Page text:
The Story of the She Wedding

I found this report published in the London St. James Chronicle on March 30, 1765.

(I’ve updated to modern spelling for you, but kept the adorably old-fashioned capitalization)

For the St. James Chronicle. Story taken from a Pamphlet in the Harleian Miscellany, entitled The She-Wedding, &c.

In the Year 1684, a Girl at Deptford proving with Child by a Sailor, when he went to Sea applied to his Mother, averring that she was his Wife, which the old Woman did not choose to believe unless the Certificate was produced. In this Dilemma the Girl consulted with a female Neighbour, of a masculine Make, between whom it was agreed that a Sham-Marriage should take place, which was solemnized at St. George’s Church in Southwark, and the Clerk being bribed, antedated the Certificate six Months, which making the supposed Mother-in-Law easy, the Wench received all the Favour such an Alliance entitled her to. But, O Grief of Griefs! the two families being overheard calling each other by the Names of Husband and Wife, it created Suspicion, and upon Examination the Cheat appearing plain, the Parson complained to the Civil Magistrate, and they were both committed to Gaol.

The moral of this story (at least for genealogists): don’t trust a single source document as proof of anything. Always seek out other sources to verify a fact, as there have been lots of reasons, over the years, for people to want to falsify documents.

My Uncle, Wrongfully Convicted

Serendipity is an important source of information. Although it’s completely out of our control, unlike intentional searches, it can be just as productive. If you sit down at a table of genealogists, you will be guaranteed to find a story of serendipity from each of them. That’s part of the excitement of research, you never know what you’re gong to find when you’re looking for something else.

My favourite moment of serendipity came a few years ago when I was researching my great-great-great grandfather, Josiah Spriggs. I knew that he was a journalist in London and I thought it would be cool to find some articles he’d written, so I did a newspaper search for his name on ancestry.com. I did succeed in finding his name, but not in the byline as I had expected. What I found was an 1897 newspaper article from the Liverpool Daily Post titled “The outrage on a lady cyclist in Flintshire.” The article explained that a man named Frank Wallace Spriggs (my great-great-great uncle) was arrested and charged with “robbery with violence” and “attempted criminal assault” for allegedly knocking a young woman from her bicycle, attempting to “indecently assault” her and stealing her ring and bracelet. Josiah was mentioned in the article because he and my 3g grandmother spoke as witnesses for him, stating that he had been either at home or in the company of a family member all that day.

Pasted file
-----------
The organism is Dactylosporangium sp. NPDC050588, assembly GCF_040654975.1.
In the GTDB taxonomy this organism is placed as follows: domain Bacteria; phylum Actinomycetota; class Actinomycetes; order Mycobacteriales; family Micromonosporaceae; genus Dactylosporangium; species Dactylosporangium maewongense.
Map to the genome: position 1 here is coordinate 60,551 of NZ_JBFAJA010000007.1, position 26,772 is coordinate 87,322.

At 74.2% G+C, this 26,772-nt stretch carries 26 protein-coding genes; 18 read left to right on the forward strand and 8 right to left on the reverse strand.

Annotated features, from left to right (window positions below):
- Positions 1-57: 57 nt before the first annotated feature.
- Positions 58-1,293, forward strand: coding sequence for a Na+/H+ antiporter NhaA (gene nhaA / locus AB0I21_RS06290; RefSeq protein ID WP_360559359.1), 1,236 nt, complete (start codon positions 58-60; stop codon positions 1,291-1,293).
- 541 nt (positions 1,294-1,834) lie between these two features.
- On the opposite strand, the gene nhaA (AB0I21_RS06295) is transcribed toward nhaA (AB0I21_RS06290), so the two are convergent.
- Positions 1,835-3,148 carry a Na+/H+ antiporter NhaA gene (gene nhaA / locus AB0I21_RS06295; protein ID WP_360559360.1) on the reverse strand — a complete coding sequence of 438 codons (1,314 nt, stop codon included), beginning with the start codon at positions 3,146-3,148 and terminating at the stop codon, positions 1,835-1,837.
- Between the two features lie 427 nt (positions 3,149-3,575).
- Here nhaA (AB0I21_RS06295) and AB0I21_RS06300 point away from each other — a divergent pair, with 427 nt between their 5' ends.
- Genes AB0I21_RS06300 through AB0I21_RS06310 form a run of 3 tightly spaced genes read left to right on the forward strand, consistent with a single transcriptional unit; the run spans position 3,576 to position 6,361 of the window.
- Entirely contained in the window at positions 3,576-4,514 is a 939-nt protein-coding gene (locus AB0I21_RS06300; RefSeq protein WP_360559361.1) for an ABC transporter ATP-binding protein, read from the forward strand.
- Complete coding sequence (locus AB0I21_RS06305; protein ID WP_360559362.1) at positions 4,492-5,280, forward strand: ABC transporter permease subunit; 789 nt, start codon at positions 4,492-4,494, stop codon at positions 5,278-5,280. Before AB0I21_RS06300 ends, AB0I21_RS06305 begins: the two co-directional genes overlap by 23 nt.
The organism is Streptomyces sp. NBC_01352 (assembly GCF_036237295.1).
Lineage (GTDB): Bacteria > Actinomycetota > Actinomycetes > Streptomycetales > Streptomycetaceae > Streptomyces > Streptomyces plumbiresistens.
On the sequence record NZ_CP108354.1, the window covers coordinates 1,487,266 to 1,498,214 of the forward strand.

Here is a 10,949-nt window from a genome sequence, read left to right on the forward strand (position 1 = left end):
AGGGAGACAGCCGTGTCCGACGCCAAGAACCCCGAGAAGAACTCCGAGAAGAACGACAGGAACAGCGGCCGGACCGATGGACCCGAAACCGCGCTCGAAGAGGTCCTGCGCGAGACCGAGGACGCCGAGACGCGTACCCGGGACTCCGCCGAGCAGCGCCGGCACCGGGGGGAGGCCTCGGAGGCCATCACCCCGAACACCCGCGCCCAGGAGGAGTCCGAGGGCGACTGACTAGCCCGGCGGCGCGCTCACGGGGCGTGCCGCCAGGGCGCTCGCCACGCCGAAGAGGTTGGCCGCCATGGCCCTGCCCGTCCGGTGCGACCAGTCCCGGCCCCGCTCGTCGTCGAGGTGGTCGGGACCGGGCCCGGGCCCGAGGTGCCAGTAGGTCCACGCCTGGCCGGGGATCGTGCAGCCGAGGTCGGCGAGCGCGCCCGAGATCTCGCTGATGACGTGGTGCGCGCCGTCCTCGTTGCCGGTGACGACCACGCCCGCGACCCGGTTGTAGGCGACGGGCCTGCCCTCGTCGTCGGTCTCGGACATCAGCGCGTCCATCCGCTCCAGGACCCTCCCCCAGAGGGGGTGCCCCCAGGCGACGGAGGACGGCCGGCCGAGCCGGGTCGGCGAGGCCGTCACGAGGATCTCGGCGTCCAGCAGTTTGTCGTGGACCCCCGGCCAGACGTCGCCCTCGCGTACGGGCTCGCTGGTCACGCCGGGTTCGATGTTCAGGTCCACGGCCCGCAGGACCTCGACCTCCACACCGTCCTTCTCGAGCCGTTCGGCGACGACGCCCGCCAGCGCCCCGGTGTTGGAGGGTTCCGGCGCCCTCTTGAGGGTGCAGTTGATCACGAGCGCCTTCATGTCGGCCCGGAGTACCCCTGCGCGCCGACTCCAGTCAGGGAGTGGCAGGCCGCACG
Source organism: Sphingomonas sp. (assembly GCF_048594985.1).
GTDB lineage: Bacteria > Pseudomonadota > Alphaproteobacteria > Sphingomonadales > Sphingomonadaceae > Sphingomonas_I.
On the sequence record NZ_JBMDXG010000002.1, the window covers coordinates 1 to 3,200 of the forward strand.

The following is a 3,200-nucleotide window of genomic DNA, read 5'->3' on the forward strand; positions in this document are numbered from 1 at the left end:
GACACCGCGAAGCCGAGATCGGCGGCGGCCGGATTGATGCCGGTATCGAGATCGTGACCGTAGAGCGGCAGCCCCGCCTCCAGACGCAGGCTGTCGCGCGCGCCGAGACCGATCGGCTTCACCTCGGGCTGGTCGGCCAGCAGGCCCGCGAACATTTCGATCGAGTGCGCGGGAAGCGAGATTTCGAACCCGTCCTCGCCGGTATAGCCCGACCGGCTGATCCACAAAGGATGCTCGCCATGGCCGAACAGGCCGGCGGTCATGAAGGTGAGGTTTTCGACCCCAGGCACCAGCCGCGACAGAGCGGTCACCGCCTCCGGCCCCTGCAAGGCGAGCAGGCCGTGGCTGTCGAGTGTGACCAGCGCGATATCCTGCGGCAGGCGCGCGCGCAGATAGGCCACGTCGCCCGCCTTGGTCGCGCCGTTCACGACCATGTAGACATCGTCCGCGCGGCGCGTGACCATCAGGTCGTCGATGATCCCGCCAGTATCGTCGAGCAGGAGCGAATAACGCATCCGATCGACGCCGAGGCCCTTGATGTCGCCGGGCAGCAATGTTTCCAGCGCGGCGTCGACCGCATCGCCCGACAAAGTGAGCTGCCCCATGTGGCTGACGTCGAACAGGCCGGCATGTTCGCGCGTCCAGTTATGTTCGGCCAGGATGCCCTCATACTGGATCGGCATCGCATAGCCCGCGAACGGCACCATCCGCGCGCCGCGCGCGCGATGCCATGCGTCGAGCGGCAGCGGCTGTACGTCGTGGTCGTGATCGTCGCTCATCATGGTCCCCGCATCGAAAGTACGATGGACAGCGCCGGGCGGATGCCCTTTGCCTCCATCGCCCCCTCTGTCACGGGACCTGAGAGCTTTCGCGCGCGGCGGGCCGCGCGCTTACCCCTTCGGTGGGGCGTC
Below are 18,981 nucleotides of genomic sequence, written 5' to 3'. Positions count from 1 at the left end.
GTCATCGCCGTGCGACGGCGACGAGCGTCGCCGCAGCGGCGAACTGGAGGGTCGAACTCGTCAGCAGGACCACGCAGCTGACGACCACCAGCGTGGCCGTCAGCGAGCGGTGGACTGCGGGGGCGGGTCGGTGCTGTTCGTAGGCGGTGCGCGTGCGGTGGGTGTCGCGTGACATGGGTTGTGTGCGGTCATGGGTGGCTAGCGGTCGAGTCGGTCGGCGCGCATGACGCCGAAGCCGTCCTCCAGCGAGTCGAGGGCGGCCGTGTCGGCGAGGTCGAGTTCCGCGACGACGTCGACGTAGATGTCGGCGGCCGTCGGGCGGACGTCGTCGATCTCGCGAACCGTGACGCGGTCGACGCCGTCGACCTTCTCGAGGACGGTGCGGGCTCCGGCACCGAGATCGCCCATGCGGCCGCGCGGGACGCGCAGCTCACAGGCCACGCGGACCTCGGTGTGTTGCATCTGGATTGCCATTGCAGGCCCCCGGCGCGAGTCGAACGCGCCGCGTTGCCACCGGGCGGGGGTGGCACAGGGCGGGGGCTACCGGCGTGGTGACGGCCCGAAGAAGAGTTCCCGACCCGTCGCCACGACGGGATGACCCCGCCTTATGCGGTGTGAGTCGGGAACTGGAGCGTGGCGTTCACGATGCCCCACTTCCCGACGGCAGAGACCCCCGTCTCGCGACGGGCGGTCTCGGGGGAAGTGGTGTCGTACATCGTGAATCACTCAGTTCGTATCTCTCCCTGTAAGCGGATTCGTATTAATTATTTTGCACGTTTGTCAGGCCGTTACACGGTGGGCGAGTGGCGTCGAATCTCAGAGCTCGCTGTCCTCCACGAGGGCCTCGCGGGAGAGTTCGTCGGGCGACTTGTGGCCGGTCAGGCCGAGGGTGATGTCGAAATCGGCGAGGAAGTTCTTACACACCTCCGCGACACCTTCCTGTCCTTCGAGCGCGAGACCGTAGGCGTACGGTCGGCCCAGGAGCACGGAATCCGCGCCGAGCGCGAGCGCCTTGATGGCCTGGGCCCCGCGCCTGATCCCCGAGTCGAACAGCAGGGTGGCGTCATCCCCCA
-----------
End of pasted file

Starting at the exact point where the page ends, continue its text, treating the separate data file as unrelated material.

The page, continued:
Obviously, I was surprised and very intrigued. A family member arrested for robbery, assault, and what can safely be assumed to be attempted rape! I began browsing through issues of the Liverpool Daily Post and found another article from a few months later. This one was much shorter, more of a blurb than an article, stating simply that he had been sentenced to five years penal servitude. Penal servitude?! More searching came up with nothing and the trail, as far as newspapers were concerned, was closed. Or so I thought. Then came the next bit of serendipity. Another ancestry member made a connection with my tree based on our shared ancestry with the Spriggs family. She was happy to be connected to the Liverpool articles about Frank, which she had not found herself. What she had turned up was an article from a New Zealand newspaper called The Colonist. It was originally written in Maori, but my new friend was able to send me a transcription of the translated article. It stated that my uncle had been released after two months and the author of the piece felt that he had only been convicted because the judge had unjustly influenced the jury. It included some information not found in the earlier articles, such as the fact that a dozen witnesses had swore that he wasn’t within a hundred miles of the incident and that the cyclist and others had identified him through his photo.

This leads to more questions. Why had the police had a photo of him in the first place? Did he already have prior arrests? Is that what prejudiced the judge against him? Who are the other witnesses who identified him? Surely they couldn’t have been witness to the crime itself, because who would be stupid enough to try to rape somebody in from of an audience?

Although I tend to keep my research restricted to my immediate ancestors, this story has kept me fascinated. Next step is to try and find some of the primary records involved: the arrest record, the court records, his transportation records to New Zealand. One open door leads to a whole corridor of others to explore. That’s part of the fun!